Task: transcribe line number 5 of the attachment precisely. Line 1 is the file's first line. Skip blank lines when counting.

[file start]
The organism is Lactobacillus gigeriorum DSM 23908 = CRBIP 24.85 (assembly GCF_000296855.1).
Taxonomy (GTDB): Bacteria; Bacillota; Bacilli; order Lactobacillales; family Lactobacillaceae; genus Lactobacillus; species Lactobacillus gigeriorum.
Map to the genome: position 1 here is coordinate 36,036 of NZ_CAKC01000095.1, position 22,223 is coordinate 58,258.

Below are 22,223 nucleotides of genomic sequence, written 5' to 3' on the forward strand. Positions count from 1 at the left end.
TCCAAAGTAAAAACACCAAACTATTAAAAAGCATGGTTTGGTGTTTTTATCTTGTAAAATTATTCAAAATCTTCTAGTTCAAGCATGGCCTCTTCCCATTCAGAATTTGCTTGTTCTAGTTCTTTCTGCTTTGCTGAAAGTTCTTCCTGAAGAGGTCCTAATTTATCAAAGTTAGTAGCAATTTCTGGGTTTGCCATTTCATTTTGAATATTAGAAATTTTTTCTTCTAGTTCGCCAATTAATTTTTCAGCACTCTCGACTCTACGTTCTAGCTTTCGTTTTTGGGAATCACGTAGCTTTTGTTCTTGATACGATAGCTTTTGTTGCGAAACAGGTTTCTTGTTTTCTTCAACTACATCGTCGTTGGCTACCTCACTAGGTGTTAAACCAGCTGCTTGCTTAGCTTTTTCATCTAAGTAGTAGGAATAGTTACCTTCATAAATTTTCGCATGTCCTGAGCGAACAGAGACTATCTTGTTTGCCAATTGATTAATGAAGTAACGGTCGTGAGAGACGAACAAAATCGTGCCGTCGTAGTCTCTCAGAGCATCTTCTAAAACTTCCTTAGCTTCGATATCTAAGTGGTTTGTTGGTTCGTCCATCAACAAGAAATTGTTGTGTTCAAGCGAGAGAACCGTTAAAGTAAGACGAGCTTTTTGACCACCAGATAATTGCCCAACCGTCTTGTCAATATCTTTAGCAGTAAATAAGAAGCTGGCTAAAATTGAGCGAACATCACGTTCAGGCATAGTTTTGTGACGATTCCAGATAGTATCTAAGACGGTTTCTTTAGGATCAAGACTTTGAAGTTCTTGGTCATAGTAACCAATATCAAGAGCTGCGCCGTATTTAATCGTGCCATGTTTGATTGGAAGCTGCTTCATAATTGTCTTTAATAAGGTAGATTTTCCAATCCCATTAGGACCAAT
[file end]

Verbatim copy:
TCCAAAGTAAAAACACCAAACTATTAAAAAGCATGGTTTGGTGTTTTTATCTTGTAAAATTATTCAAAATCTTCTAGTTCAAGCATGGCCTCTTCCCATTCAGAATTTGCTTGTTCTAGTTCTTTCTGCTTTGCTGAAAGTTCTTCCTGAAGAGGTCCTAATTTATCAAAGTTAGTAGCAATTTCTGGGTTTGCCATTTCATTTTGAATATTAGAAATTTTTTCTTCTAGTTCGCCAATTAATTTTTCAGCACTCTCGACTCTACGTTCTAGCTTTCGTTTTTGGGAATCACGTAGCTTTTGTTCTTGATACGATAGCTTTTGTTGCGAAACAGGTTTCTTGTTTTCTTCAACTACATCGTCGTTGGCTACCTCACTAGGTGTTAAACCAGCTGCTTGCTTAGCTTTTTCATCTAAGTAGTAGGAATAGTTACCTTCATAAATTTTCGCATGTCCTGAGCGAACAGAGACTATCTTGTTTGCCAATTGATTAATGAAGTAACGGTCGTGAGAGACGAACAAAATCGTGCCGTCGTAGTCTCTCAGAGCATCTTCTAAAACTTCCTTAGCTTCGATATCTAAGTGGTTTGTTGGTTCGTCCATCAACAAGAAATTGTTGTGTTCAAGCGAGAGAACCGTTAAAGTAAGACGAGCTTTTTGACCACCAGATAATTGCCCAACCGTCTTGTCAATATCTTTAGCAGTAAATAAGAAGCTGGCTAAAATTGAGCGAACATCACGTTCAGGCATAGTTTTGTGACGATTCCAGATAGTATCTAAGACGGTTTCTTTAGGATCAAGACTTTGAAGTTCTTGGTCATAGTAACCAATATCAAGAGCTGCGCCGTATTTAATCGTGCCATGTTTGATTGGAAGCTGCTTCATAATTGTCTTTAATAAGGTAGATTTTCCAATCCCATTAGGACCAAT